Louisville, Ky. Wisdom often is passed down from elders to youngsters, experienced veterans to wide-eyed rookies.
And Kansas University basketball coach Bill Self and Maryland coach Mark Turgeon — whose teams will face off at KFC Yum! Center tonight in the Sweet 16 — both had the opportunity to tap into this concept early in their coaching careers while working under the legendary Larry Brown.
Turgeon, a Topeka native who also played for Brown at Kansas from 1983-87, worked for the former Kansas head coach for two seasons after graduation. And Self, who played at Oklahoma State from 1982-85, started his career as a graduate assistant on Brown’s KU staff and wore a suit and tie during one of Turgeon’s final seasons in a Kansas uniform.
Kansas basketball coach Bill Self answers questions at a Sweet 16 press conference, with topics ranging from Maryland coach Mark Turgeon, KU's postseason successes and failures of late and much more.
As time has gone by, both have ascended to the top of their profession, along with other Brown disciples such as John Calipari, Gregg Popovich, Kevin Ollie and others. And Self said Wednesday that the opportunity to see basketball through Brown’s eyes did wonders for his development and that of other young coaches like him.
“The fact that you can be around a guy like him early in your career, he can influence you the rest of your life,” Self said of Brown. “You can learn 70 percent of what you’re going to learn in that first year or two just because you don’t know anything, and he’s a wealth of knowledge.”
Maryland coach Mark Turgeon on facing his alma mater in the Sweet 16.
Self added that Brown always was willing to share that knowledge with anyone who would listen. He and Turgeon often were at the front of the line for these impromptu tutoring sessions, and both continue to incorporate the things they learned from Brown into their coaching styles today.
“He didn’t hide it from us,” Self said. “He shared it. I guarantee Turg still does the same drills he did with coach back in the day. And I don’t know if there’s more of a sign of respect that a coach could give another coach than actually believing in things that he learned 30 years ago.”
Kansas basketball players Jamari Traylor and Devonté Graham meet with media members before the Jayhawks' Sweet 16 matchup with Maryland, in Louisville, Kentucky. Traylor and Graham discuss the importance of KU having so many veterans, and many other topics.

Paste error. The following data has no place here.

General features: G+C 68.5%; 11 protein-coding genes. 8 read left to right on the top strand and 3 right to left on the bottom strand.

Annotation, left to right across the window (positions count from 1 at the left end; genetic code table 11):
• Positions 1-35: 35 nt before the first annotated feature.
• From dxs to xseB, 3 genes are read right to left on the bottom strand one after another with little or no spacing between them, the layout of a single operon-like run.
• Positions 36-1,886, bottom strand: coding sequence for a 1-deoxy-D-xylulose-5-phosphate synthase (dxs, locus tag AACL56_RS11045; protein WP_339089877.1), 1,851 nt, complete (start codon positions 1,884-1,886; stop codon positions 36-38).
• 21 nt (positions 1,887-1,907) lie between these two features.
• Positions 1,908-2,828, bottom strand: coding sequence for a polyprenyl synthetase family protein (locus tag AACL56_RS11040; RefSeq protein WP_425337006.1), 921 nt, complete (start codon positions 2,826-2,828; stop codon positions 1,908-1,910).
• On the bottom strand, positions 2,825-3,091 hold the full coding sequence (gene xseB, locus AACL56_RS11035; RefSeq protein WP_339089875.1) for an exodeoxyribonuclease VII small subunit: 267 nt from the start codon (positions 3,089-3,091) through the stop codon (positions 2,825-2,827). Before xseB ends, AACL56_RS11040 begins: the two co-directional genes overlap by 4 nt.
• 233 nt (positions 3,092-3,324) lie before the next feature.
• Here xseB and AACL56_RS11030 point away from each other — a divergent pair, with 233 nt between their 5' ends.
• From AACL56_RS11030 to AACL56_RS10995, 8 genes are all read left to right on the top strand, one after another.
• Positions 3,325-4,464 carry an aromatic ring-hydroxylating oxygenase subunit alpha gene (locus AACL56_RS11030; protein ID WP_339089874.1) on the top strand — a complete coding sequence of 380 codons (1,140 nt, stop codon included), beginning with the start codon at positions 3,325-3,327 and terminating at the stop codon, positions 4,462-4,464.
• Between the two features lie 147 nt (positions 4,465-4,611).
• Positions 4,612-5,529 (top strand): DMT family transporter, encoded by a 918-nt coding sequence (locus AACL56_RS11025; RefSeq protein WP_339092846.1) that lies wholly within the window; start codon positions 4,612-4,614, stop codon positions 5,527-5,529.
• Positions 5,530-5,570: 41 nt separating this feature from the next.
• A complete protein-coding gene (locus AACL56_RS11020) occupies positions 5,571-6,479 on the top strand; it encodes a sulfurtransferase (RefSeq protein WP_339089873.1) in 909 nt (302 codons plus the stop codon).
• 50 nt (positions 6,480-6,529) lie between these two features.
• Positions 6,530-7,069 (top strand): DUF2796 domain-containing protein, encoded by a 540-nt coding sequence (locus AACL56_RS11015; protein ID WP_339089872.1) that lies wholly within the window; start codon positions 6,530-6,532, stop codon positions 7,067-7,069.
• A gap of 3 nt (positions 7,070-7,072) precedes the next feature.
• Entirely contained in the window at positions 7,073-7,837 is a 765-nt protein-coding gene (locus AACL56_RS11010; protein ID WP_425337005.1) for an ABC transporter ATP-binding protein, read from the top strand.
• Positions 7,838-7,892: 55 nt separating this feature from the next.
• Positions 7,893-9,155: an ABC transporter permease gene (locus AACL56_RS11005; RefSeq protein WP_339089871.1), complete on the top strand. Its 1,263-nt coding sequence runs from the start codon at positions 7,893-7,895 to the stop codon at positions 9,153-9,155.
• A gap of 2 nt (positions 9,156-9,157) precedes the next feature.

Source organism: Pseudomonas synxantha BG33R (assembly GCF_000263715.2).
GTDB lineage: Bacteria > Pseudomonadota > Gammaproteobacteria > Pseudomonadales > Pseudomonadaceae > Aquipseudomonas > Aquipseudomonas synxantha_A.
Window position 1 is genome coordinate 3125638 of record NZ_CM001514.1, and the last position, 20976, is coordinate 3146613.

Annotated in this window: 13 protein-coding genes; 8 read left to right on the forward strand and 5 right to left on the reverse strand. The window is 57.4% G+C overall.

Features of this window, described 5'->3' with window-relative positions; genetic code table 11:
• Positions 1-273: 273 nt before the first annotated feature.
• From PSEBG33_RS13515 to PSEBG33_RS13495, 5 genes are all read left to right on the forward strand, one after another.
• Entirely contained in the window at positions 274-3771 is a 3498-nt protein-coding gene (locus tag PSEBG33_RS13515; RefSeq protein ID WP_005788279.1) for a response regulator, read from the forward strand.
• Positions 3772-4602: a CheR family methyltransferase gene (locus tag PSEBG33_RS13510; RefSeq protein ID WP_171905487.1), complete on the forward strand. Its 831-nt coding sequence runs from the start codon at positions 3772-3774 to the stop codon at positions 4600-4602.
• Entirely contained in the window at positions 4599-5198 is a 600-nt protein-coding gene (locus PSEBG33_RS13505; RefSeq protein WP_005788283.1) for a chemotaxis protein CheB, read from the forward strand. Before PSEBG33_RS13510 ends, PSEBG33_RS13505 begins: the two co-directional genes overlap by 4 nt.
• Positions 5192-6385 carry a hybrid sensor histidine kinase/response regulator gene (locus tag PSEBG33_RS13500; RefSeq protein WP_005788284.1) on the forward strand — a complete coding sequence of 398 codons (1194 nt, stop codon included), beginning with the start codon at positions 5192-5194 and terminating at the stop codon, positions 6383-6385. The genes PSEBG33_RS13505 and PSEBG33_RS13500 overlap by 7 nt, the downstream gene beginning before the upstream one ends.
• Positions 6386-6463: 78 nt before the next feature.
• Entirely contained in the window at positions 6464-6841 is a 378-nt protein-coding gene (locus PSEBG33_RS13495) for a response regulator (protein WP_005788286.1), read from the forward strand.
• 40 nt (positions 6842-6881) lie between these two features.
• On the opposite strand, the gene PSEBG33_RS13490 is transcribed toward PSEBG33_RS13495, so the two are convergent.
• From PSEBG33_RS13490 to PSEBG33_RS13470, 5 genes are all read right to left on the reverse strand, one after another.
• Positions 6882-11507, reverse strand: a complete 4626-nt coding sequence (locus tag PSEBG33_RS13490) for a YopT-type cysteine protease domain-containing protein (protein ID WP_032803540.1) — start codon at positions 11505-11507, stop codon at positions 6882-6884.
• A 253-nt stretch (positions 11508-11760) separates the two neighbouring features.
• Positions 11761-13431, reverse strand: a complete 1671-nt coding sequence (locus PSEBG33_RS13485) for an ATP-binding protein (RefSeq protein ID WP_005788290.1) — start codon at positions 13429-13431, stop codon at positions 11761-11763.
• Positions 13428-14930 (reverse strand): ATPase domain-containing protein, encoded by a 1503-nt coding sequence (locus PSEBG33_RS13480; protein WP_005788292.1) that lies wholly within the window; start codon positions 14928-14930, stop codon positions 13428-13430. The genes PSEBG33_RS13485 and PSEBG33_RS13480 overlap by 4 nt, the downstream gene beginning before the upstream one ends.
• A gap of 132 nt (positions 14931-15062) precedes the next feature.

Heck, Turgeon, whose Terrapins (27-8) advanced to today’s South Regional semifinal with a win over Hawaii on Sunday, even used an old, “really bad” Brown joke during a timeout in that victory. Which one? That he wouldn’t divulge. But he said he shared a laugh about it with Brown afterward.
Turgeon, now 51 and 0-6 all-time against his alma mater, remembers his days as a standout at Topeka’s Hayden High like yesterday.
“Time goes fast,” he said. “I grew up with (former KU broadcaster) Max Falkenstien. Max taught me a few curse words I never knew before.”
He also easily and humbly recalls how he ended up at Kansas.
“I was down on my knees begging coach Brown to take me,” he said. “That’s what it came down to. I got very lucky. There was a coaching change. The coach happened to be 5-11 like me. And thank God they had 15 scholarships back then.”
Turgeon continued: “And it was a one-year deal. It’s like, ‘Hey, you got one shot. If (it) doesn’t work out, you won’t be here next year.’ So it worked out. It just changed my life, obviously, for the better.”
The Jayhawks and Terrapins practice on Wednesday at the KFC Yum! Center in Louisville.
Maryland’s players said their fifth-year head coach does not bring up Kansas or his time with the Jayhawks often. But they are aware of Turgeon’s ties to KU, and a few said the topic comes up a couple of times a year.
“The main thing he told us about was his Final Four experience,” sophomore Jared Nickens said of KU’s 1986 season that ended in the national semifinals. “He was just trying to stress to us how fun it is to be in a moment like this.”
Added junior forward Damonte Dodd: “Someone just showed me a video of him playing, and it was actually hilarious. Everything he talks about as a coach that he wants us to do, especially defensively, that’s what he was doing.”
This week, of course, the focus has been more on the present than the past. And though Turgeon admitted earlier in the week that he would rather not face his alma mater in this tournament, he said playing the Jayhawks has become much easier to stomach than it was back in 2008, when he faced the Jayhawks for the first time during his initial season at Texas A&M.;
“The Kansas thing is not that weird to me anymore,” he said. “It was a little bit that way the first time we played, but you get used to it. ... I’d rather play them in a national championship game than a Sweet 16 game, but here we are, so we’ll play it.”